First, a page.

This is nothing new. At the now legendary 1969 General Assembly of the Council of Jewish Federations and Welfare Funds, a group of students (enabled by their own self-organization and coordination through the North American Jewish Students NETWORK, an outgrowth of the World Union of Jewish Students) were exceptionally effective in disrupting not only the proceedings, but also the staid tenor of the GA. The tone and approach of the students was not destructive, but constructive – appealing to the need to build more vibrant and responsive Jewish institutions in response to what the students perceived as a stagnant and unresponsive system. As a representative of the students chosen to speak at the GA by his peers Rabbi Hillel Levine expressed the sentiment of the students in a manner that still resonates today, stating (with respect to how the students viewed themselves):

“…we see ourselves as more than children of our times; we see ourselves as children of timelessness. We see ourselves as your children, the children of Jews who with great dedication concern themselves with the needs of the community, the children of those who bring comfort to the afflicted, give aid to the poor, who have built mammoth philanthropic organizations, who have aided the remnants of the Holocaust, who have given unfalteringly to the building of Israel… We are your children, and I affirm this, but we want to be not only your children, but also builders. We want to participate with you in building the vision of a great Jewish community.”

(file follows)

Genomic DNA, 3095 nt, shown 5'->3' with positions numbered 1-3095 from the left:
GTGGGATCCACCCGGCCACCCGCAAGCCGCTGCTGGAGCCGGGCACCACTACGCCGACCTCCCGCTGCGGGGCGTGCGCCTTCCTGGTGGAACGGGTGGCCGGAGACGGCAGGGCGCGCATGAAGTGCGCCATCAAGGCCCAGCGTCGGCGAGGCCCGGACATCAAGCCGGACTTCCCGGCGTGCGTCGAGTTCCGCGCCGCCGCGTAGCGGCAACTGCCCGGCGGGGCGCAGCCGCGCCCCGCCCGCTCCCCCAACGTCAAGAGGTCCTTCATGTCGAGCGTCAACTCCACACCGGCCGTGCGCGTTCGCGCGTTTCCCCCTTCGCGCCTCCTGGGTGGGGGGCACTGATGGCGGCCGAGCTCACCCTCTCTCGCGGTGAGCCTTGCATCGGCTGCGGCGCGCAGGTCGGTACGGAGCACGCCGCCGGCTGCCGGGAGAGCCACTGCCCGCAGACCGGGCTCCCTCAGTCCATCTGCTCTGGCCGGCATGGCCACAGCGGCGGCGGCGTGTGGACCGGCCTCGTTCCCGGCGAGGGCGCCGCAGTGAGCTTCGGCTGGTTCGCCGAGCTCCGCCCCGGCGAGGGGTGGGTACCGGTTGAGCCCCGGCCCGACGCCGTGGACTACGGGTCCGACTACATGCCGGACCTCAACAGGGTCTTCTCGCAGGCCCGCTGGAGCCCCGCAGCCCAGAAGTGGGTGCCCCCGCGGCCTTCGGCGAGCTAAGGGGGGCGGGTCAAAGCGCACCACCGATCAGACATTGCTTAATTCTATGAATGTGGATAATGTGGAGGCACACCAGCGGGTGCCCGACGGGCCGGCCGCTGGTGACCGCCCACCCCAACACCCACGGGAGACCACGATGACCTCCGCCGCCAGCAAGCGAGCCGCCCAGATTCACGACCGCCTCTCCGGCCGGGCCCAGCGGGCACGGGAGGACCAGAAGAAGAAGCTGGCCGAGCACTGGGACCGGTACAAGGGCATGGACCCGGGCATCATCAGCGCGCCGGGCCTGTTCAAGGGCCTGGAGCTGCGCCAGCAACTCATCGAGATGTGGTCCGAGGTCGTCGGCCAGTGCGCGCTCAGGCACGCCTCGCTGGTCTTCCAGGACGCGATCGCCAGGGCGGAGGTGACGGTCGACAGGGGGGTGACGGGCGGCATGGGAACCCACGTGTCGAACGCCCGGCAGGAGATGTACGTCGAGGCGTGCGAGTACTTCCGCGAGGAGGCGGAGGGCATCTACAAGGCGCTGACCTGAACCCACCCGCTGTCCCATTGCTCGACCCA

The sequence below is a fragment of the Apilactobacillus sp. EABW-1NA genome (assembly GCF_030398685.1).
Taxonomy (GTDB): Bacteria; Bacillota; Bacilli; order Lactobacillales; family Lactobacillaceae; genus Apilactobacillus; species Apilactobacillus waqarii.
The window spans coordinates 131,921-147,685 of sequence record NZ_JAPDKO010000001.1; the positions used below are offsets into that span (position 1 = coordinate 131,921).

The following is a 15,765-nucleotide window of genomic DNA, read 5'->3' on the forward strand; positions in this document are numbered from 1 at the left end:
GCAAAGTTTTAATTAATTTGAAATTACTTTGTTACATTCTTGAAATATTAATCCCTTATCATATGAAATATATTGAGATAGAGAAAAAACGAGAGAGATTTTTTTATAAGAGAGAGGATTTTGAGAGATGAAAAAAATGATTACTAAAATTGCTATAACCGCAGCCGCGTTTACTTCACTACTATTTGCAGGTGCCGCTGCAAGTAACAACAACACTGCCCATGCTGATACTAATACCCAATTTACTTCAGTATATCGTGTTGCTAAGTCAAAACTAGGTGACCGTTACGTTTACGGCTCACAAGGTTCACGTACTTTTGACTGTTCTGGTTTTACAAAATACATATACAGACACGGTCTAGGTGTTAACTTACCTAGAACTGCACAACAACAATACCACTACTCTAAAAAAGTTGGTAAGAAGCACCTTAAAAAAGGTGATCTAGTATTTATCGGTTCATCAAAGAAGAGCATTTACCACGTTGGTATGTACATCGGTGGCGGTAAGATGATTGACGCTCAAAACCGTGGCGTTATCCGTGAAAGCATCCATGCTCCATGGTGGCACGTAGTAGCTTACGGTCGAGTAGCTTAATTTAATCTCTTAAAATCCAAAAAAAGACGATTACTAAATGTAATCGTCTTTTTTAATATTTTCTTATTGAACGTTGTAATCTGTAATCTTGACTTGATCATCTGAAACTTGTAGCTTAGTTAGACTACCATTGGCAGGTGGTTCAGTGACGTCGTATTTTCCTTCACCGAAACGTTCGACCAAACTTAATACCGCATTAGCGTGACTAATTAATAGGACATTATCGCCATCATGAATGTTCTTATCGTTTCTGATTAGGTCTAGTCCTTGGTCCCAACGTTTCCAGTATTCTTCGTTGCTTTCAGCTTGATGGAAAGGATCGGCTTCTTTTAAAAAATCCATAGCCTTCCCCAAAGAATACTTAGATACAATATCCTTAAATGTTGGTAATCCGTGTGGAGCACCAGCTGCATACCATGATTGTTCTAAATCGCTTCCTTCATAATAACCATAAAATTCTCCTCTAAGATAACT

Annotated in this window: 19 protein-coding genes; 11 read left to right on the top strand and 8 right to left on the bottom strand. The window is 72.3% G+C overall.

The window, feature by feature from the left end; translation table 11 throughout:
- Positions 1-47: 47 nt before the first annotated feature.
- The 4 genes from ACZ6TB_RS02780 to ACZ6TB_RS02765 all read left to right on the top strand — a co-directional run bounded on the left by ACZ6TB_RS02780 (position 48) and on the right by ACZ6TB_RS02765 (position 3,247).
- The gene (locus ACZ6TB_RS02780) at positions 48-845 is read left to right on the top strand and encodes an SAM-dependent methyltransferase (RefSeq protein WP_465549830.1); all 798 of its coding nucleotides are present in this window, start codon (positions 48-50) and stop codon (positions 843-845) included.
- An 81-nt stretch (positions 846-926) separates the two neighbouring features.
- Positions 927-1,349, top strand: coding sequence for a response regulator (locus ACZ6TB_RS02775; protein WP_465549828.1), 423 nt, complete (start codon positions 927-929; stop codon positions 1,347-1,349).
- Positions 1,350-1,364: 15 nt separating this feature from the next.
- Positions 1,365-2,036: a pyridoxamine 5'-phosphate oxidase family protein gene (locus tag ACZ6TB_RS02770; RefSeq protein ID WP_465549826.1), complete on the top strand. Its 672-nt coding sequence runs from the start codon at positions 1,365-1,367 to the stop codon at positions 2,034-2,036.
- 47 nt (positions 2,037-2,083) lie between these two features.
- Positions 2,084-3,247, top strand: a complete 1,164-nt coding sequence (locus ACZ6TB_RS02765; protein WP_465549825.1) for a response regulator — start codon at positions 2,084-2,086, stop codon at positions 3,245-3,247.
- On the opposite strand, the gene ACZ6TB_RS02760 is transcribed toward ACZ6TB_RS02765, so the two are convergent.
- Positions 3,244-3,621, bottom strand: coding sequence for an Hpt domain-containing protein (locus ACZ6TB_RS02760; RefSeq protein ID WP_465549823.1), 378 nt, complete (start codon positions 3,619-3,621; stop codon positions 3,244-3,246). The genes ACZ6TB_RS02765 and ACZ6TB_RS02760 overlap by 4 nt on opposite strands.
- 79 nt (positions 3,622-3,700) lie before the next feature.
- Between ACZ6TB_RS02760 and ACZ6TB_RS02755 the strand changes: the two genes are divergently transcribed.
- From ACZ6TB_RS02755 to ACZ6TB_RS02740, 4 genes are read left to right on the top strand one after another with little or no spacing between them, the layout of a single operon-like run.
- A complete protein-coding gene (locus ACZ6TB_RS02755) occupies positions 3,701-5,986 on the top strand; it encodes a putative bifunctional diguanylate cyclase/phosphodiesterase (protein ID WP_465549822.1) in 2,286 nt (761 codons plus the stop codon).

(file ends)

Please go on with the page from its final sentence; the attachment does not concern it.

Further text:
Builders. Not fixers.

And this is the state of affairs today as well – almost 40 years later. Engaged Jewish young adults (and within that category I include anyone who considers themselves young) want to build the vision of their community in the distinctive way that resonates with their individual perceptions, needs and talents. They may want to work in partnership with the ‘organized’ Jewish community, and they may even want to work within it. But the idea of simply ‘fixing’ it is uninspiring at best and disengaging at worst.

They want to build. Not fix.